The Times West Virginian

West Virginia

July 12, 2014

Report: State’s roads among worst in the United States

BECKLEY — With the sixth-largest highway system in the country, West Virginia ranks near the top of states with the worst road conditions. In fact, the Mountain State is tied with Rhode Island for the second-worst roads in the nation, according to a report released by TRIP, a non-profit organization that studies the nation’s highways.

The state’s rural roads and bridges have significant deficiencies, the report said.

“Providing the nation with a rural transportation system that will support the nation’s economy and future development will require that the U.S. invest in (a) rural transportation system that is safe, efficient and well-maintained, and that provides adequate mobility and connectivity to the nation’s rural communities,” the report concluded.

“In 2012, 33 percent of West Virginia’s major rural roads were rated in poor condition, the third-highest rate nationally,” the report said. “In 2013, 13 percent of West Virginia’s rural bridges were rated as structurally deficient, the 19th-highest rate nationally.”

The report blamed some of the deficiencies on increased traffic from the development of new oil and gas fields, as well as increased agricultural production, causing additional heavy-weight traffic on roads not constructed to withstand that kind of traffic.

West Virginia’s traffic crashes and fatalities on rural roads are significantly higher than all other roads in the state, with a fatality rate of 2.8 deaths for every 100 million vehicle miles of travel, the third-highest nationally.

Adding to the state’s roadway woes, the Federal Highway Trust Fund is dwindling to $1 billion, the point at which the fund will stop making regular payments to states. That means the state could lose more than $470 million in federal funds slated for West Virginia’s 203 current highway projects.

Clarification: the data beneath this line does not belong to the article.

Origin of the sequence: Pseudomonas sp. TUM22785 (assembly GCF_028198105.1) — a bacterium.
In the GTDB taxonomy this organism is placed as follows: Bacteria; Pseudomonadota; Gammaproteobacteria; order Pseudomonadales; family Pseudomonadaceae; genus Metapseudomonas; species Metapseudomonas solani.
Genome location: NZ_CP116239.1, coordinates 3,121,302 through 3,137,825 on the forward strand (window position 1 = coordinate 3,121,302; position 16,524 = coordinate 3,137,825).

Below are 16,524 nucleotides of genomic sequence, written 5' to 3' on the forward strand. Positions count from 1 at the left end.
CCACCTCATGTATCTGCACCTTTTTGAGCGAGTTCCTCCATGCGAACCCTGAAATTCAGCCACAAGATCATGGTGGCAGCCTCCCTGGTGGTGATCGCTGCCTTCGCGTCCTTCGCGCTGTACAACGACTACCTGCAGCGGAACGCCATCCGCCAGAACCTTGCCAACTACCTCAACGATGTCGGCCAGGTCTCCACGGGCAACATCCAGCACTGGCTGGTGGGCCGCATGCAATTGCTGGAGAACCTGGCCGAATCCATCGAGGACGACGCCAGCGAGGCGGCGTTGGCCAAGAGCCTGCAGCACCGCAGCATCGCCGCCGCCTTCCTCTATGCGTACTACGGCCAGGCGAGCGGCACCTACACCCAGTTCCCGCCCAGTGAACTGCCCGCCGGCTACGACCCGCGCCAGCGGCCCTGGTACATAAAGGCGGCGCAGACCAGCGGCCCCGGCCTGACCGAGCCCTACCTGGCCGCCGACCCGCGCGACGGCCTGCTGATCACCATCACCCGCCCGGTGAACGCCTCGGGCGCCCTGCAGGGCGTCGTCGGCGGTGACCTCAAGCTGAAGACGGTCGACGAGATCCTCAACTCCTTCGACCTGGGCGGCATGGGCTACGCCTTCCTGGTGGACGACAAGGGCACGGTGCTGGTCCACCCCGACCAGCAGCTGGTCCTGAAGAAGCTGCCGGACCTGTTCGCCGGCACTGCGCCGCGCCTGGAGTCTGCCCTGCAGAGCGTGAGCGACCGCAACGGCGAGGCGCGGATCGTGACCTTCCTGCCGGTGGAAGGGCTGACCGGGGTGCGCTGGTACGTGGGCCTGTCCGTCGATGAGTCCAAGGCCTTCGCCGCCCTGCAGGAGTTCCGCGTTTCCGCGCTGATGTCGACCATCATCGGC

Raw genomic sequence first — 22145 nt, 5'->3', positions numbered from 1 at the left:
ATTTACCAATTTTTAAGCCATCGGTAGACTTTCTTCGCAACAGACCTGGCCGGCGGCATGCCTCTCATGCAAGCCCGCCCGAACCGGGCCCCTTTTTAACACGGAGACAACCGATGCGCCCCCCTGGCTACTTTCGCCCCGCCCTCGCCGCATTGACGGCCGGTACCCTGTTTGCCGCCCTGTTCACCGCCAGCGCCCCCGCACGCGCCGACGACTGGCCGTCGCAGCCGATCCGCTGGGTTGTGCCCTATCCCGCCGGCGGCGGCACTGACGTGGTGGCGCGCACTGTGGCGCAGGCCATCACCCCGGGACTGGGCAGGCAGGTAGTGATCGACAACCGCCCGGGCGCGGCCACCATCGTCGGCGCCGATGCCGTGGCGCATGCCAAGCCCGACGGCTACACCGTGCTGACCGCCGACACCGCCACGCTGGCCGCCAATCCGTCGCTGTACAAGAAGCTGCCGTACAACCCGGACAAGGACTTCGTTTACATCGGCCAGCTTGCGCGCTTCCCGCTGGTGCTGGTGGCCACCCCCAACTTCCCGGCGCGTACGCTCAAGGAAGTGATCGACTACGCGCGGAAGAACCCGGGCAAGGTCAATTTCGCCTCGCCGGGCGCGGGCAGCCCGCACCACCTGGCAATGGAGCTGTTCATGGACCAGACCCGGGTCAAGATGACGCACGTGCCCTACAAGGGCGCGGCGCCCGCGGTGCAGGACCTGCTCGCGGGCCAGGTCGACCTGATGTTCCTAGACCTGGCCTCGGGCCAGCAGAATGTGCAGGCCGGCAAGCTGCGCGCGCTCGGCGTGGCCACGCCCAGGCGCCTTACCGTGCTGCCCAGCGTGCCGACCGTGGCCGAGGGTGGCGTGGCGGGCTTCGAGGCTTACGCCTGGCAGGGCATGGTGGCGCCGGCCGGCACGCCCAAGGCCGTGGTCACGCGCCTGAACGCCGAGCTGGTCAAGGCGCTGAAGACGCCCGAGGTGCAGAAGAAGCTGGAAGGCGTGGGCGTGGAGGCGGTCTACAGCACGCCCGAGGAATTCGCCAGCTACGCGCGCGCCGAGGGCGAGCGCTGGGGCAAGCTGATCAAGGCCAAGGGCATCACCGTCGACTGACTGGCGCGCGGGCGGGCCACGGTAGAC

Secretary of Transportation Paul Mattox told The Register-Herald Thursday that he is optimistic Congress will act on the FHTF before Aug. 1, although he does have a Plan B, just in case. Mattox said contractors could take a reduced payment from the state or stop work altogether until the issue is resolved at the federal level.

Carol Fulks, chair of West Virginians for Better Transportation, said a modern, well-maintained transportation system is vital to the state’s economy.

“(L)ong-term funding plans — on the federal and state levels — are needed to address the current problem and to meet future expansion projects,” Fulks said.

According to the New York Times, both houses of Congress have yielded bipartisan plans for funding the trust, but disagree on how to pay for it.

“So many of our industry’s manufacturing facilities and their workers are located in rural America, where they depend on safe and efficient roads for their livelihoods,” said Rick Patek, group president of Astec Industries and 2014 chairman of the Association of Equipment Manufacturers. “As Congress weighs how to extend the Highway Trust fund, they would be well-advised to read this report and consider the effects of their actions on rural roads.”

Will Wilkins, executive director of TRIP, predicted that without an improved highway system, the country’s rural communities and economies could face even higher unemployment and decline. Wilkins said funding more modern roads in rural areas will mean the opposite, creating jobs and ensuring long-term economic development.

“The safety and quality of life in America’s small communities and rural areas and the health of the nation’s economy ride on our rural transportation system,” Wilkins said.

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West Virginia
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